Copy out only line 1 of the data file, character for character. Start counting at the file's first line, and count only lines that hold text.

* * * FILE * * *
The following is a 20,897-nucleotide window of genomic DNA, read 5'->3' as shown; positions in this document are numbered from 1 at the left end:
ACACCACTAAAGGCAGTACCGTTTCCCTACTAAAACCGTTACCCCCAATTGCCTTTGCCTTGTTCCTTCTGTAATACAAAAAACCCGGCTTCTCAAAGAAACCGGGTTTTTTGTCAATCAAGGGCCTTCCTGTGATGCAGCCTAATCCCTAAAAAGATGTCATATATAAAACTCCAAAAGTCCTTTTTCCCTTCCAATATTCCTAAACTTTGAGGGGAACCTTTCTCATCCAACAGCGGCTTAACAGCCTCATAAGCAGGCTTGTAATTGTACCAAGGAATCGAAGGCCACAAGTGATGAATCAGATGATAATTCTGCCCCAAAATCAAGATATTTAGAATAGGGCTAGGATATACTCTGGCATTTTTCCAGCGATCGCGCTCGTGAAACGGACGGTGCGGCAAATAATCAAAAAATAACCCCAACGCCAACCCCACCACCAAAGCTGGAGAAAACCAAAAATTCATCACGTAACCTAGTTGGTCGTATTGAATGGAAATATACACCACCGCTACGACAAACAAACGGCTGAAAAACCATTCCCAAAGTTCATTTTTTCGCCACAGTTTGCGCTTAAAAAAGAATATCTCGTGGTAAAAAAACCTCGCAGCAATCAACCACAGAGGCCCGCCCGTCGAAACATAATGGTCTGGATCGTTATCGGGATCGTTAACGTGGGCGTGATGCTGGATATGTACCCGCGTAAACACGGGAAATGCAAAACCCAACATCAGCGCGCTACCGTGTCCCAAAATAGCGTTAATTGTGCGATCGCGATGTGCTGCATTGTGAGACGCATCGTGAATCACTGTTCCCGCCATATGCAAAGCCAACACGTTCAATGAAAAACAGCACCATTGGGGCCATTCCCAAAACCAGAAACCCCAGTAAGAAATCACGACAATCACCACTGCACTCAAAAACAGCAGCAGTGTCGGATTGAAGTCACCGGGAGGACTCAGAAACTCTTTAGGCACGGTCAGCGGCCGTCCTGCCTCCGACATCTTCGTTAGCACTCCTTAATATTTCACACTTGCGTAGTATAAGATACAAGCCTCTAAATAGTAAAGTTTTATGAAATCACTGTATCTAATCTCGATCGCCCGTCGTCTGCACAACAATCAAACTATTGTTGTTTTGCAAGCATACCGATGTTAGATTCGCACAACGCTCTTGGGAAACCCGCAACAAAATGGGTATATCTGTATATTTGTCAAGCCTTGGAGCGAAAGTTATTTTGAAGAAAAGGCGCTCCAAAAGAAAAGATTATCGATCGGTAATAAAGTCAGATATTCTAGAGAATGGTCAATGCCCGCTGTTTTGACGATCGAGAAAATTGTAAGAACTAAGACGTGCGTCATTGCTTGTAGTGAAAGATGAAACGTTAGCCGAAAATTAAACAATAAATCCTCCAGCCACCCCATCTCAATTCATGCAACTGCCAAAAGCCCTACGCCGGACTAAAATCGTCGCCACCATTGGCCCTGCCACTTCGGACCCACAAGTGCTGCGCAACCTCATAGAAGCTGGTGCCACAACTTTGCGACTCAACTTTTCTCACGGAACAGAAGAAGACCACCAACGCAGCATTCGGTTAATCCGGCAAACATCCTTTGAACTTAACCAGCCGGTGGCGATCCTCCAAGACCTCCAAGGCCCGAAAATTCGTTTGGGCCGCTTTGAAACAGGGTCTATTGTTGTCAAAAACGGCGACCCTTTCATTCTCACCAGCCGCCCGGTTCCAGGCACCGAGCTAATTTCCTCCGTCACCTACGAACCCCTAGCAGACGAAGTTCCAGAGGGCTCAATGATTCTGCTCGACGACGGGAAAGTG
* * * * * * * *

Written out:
The following is a 20,897-nucleotide window of genomic DNA, read 5'->3' as shown; positions in this document are numbered from 1 at the left end: